National Auto Insurance Rates Rise by One-Fifth of 1 Percent

The Bureau of Labor Statistics (BLS) on Wednesday released the latest monthly update to its Consumer Price Index (CPI) report, which indicates that Americans saw motor vehicle insurance prices in May that were 0.2 percent higher than in April.

Price of auto insurance vs. all goodsAccording to the report, May 2011 car insurance policy costs were 3.8 percent higher than in May 2010.

The upward trends in premiums are similar to those of all items documented in the CPI. Between April and May, prices for all goods rose by about one-half of one percent. Between May 2010 and May 2011, the prices for all goods rose by about 3.6 percent.

[Check out "BLS: Price of Auto Insurance Rose Slightly from March To April" to read the article on last month's report]

About the BLS’s Motor Vehicle Insurance Price Index

The BLS publishes monthly CPI updates meant to track and give data on changes in inflation and the cost of consumer goods in America over time. The CPI data referenced here to compare auto insurance prices are representative of coverage costs for an estimated 87 percent of the U.S. population.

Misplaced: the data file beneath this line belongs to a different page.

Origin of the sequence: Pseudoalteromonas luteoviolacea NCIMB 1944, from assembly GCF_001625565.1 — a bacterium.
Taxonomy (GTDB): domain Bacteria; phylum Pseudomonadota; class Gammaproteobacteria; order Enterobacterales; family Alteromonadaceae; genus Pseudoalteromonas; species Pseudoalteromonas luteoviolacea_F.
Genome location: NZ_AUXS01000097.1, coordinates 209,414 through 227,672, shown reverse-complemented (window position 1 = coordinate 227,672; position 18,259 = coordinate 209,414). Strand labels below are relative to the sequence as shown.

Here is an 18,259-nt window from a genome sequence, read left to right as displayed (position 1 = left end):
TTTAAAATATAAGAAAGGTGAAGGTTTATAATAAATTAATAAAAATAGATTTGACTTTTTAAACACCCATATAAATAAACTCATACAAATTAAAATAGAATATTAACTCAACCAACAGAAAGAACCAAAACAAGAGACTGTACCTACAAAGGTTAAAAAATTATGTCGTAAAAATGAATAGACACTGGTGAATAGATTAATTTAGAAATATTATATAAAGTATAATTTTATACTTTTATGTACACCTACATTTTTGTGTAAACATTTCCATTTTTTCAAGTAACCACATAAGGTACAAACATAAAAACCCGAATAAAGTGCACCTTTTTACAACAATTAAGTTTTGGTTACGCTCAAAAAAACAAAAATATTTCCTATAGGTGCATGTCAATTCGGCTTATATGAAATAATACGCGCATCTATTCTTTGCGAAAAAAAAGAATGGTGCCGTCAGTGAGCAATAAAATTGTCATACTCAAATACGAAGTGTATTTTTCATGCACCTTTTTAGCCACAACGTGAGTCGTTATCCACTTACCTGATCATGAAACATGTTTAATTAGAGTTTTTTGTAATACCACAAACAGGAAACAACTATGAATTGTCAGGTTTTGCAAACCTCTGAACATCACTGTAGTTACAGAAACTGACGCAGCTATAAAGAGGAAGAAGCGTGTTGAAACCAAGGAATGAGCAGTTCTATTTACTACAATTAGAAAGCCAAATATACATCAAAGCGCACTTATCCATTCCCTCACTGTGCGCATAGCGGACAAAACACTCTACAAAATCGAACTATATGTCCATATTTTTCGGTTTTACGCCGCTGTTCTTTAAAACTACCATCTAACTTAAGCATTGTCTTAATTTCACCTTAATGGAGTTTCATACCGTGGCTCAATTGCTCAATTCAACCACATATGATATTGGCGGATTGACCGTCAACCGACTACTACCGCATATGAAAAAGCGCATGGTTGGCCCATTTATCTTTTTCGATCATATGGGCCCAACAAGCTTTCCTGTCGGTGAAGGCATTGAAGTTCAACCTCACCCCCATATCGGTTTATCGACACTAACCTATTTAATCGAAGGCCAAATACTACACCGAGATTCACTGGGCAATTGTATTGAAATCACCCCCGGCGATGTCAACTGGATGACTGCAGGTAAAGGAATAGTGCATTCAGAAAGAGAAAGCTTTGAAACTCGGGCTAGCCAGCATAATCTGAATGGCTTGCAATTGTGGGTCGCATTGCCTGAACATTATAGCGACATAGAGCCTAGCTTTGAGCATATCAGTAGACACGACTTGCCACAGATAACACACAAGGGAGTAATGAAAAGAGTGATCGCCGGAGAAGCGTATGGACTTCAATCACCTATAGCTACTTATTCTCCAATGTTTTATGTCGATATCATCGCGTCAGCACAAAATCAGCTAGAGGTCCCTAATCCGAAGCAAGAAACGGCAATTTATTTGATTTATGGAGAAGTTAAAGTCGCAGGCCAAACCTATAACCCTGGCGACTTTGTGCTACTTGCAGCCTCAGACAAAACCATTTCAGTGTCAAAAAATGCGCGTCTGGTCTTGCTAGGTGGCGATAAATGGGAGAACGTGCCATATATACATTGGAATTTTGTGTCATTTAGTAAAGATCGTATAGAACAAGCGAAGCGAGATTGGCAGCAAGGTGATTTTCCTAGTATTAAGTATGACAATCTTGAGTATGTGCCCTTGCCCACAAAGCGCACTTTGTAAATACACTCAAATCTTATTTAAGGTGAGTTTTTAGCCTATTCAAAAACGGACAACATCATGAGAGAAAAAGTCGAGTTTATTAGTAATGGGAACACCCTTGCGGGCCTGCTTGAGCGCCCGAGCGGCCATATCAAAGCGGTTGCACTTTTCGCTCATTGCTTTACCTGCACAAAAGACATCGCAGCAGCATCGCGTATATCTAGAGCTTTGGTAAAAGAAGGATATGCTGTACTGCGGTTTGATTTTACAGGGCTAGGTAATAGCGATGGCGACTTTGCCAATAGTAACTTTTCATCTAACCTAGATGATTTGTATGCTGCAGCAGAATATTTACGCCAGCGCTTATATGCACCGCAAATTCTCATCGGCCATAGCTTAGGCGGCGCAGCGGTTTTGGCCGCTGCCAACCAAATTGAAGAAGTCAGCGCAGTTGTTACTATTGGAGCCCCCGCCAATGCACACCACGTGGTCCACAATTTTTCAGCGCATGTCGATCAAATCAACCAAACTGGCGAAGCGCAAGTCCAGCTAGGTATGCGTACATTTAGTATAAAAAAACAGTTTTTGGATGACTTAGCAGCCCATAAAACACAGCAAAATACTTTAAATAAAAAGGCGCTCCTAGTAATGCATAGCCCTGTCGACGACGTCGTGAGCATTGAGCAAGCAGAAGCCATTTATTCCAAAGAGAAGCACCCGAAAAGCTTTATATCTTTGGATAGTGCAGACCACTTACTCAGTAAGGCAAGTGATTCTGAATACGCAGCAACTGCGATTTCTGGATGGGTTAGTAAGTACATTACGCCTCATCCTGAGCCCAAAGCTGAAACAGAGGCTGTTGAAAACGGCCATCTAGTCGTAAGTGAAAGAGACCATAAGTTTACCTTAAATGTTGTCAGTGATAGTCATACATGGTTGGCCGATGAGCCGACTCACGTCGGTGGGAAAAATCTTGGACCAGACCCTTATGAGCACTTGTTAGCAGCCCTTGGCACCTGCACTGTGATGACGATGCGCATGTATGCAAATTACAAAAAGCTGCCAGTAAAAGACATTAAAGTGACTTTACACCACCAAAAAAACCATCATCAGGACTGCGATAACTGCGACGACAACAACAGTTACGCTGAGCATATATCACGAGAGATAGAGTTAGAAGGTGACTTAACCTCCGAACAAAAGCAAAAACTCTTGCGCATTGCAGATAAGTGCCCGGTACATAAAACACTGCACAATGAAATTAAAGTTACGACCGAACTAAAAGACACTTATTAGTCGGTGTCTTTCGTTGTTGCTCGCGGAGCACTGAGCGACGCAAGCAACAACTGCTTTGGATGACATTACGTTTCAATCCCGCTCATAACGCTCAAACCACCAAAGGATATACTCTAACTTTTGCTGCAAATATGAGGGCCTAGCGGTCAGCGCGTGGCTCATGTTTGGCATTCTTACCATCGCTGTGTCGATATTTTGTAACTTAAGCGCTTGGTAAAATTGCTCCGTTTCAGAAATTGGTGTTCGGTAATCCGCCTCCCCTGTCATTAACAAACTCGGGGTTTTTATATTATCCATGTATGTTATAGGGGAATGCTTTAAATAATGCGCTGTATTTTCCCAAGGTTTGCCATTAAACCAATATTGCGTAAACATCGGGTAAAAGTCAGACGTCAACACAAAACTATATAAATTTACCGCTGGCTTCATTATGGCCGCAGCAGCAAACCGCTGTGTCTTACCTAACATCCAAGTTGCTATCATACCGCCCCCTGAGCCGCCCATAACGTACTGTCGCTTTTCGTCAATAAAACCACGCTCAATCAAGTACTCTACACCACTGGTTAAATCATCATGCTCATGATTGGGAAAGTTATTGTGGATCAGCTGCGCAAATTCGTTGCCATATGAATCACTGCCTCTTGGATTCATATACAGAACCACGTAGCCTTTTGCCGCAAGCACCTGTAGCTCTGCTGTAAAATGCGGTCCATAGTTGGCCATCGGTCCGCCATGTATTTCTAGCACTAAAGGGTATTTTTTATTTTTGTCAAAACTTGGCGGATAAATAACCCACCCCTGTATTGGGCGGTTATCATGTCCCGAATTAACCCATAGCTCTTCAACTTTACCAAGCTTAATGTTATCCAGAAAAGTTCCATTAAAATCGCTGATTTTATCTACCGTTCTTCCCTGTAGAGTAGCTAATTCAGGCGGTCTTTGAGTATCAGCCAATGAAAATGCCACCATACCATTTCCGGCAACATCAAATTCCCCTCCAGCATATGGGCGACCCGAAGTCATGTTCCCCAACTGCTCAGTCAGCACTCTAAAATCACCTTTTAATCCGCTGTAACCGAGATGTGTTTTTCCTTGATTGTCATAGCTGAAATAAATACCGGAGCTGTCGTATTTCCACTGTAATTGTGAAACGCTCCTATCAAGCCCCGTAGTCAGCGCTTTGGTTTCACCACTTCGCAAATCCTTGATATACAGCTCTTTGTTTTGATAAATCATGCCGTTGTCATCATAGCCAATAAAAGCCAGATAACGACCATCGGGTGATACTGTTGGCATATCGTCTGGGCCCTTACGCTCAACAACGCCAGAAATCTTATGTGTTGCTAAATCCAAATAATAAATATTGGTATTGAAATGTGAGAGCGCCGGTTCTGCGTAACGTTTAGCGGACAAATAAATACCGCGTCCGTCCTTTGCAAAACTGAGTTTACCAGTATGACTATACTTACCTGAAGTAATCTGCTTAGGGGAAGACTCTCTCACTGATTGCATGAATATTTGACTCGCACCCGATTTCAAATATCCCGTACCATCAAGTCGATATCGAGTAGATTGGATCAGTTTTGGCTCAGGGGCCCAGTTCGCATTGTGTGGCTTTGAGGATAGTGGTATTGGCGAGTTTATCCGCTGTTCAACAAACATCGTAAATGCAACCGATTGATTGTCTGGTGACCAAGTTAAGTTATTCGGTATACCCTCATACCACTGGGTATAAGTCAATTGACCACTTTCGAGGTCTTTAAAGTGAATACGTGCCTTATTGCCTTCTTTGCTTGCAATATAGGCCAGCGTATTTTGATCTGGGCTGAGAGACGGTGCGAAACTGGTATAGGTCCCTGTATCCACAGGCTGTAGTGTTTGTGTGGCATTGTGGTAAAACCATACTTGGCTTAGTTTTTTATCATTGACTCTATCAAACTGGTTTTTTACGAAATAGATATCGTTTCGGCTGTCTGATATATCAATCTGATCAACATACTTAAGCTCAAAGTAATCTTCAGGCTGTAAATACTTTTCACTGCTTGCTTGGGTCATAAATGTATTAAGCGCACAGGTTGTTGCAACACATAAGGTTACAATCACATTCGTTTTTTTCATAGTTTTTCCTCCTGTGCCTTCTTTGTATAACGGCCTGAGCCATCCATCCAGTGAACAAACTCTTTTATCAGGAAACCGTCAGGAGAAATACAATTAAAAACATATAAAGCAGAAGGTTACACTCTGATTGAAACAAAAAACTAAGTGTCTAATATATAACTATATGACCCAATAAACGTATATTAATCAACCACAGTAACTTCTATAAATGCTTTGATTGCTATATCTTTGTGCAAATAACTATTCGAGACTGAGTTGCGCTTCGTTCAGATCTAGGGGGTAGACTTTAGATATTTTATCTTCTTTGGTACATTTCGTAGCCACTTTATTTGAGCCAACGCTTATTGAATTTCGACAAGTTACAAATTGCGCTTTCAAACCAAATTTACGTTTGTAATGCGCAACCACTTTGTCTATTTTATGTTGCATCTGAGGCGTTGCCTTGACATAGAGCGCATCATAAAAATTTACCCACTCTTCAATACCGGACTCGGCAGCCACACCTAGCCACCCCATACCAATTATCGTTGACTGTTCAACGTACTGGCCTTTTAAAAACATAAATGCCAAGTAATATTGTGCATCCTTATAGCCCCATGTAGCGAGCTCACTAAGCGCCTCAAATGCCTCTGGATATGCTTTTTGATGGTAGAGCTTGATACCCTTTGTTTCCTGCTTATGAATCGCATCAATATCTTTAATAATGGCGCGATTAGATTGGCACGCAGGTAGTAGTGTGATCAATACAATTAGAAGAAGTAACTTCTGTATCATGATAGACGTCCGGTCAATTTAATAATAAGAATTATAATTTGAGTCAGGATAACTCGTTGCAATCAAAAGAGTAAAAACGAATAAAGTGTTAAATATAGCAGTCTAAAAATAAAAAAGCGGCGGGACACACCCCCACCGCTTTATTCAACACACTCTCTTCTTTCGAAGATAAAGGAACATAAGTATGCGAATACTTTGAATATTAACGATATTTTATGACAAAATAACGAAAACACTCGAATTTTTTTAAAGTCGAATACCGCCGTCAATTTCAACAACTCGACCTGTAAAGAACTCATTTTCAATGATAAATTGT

Policy-price data compiled in the CPI is collected from a sample of insurers in 87 pricing areas. Premium levels are determined by looking at a sample of 768 individual private passenger policies or quotes. The CPI actually tracks the costs of these policies over time. Changes reflect fluctuations in insurers’ premium-calculation formulas, as well as increases in state-mandated minimums for coverage.

According to the BLS, “The major types of coverage included are collision, comprehensive, bodily injury liability, property damage liability, medical payments, uninsured motorist and personal injury protection.”

 

About Matthew Morisset
Matthew Morisset is a proud alumnus of the University of Redlands, where he obtained a degree in English Literature. Utilizing his passion for analysis and writing, Matthew looks for important trends in the auto insurance industry and their implications for consumers and the market as a whole.

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